The good news is that you can learn skills and alternative ways to cope with feelings of emotional distress so that you’re not reaching for unhealthy foods whenever you’re faced with a negative feeling.
Identify Your Eating TriggersWhen you know what situations and emotions prompt you to eat, you can come up with ways to steer clear of those traps. These food triggers will typically fall into five main categories.
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- Social: Being encouraged by others to eat, or eating to fit in
- Emotional: Eating in response to unpleasant feelings, like fatigue and anxiety, or to fill the void due to loneliness
- Thoughts: Eating because of a negative self-image
- Situational: Eating because the opportunity is there, like when you see a food advertised or when you pass a bakery. You might also eat whenever you do certain activities, like going to the movies or watching TV.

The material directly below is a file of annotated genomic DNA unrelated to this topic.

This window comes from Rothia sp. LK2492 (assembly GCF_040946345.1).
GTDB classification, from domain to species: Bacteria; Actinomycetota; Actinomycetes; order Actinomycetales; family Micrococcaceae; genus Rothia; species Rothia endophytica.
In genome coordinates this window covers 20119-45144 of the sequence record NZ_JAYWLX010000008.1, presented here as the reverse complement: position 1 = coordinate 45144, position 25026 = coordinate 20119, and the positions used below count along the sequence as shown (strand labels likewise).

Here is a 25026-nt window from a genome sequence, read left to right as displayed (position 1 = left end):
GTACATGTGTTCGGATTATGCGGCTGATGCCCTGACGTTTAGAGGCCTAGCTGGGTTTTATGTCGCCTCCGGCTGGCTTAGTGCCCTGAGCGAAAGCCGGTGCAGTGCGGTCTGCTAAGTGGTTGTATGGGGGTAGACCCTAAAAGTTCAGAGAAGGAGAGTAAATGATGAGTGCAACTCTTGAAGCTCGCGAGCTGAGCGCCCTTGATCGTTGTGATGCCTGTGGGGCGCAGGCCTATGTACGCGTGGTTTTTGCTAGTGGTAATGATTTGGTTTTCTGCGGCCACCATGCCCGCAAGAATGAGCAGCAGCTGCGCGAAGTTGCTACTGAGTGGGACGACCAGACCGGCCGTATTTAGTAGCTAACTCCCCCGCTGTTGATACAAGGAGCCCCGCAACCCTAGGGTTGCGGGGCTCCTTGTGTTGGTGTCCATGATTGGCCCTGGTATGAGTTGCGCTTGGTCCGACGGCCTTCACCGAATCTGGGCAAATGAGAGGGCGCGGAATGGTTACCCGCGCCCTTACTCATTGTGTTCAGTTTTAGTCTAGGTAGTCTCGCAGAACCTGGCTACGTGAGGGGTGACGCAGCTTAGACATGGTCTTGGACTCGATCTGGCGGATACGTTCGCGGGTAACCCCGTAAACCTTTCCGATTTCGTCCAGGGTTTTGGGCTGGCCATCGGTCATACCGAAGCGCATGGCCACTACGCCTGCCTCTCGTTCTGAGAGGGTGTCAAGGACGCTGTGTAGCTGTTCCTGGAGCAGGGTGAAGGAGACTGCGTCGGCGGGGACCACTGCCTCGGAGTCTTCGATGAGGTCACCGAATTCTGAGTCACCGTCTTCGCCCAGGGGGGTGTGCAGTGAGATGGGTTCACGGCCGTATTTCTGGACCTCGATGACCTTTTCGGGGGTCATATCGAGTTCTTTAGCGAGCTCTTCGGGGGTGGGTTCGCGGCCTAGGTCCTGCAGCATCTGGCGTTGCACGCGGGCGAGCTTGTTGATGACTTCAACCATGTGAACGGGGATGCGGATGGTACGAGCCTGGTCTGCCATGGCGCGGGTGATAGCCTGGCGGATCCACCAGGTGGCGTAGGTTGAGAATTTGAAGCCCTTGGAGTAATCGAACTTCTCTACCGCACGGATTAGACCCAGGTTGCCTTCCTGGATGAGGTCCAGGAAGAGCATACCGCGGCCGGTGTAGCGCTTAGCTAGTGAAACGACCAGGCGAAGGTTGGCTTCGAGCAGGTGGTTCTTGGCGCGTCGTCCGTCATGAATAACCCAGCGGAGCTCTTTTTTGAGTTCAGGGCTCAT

- Physiological: Eating in response to physical cues, such as a headache or an appetite increased because you skipped a meal
How to Stop Emotional EatingBy the time you’ve identified a pattern, emotional eating has become a habit. Now you want to break that habit.
When you start to reach for food in response to an eating trigger, try one of the following activities instead.
- Read a good book or magazine, or listen to music.
- Go for a walk or jog.
- Take a bubble bath.
- Do deep breathing exercises.
- Play cards or a board game.
- Talk to a friend.
- Do housework, laundry, or yard work.
- Wash the car.
- Write a letter.
- Do any other pleasurable or necessary activity until the urge to eat passes.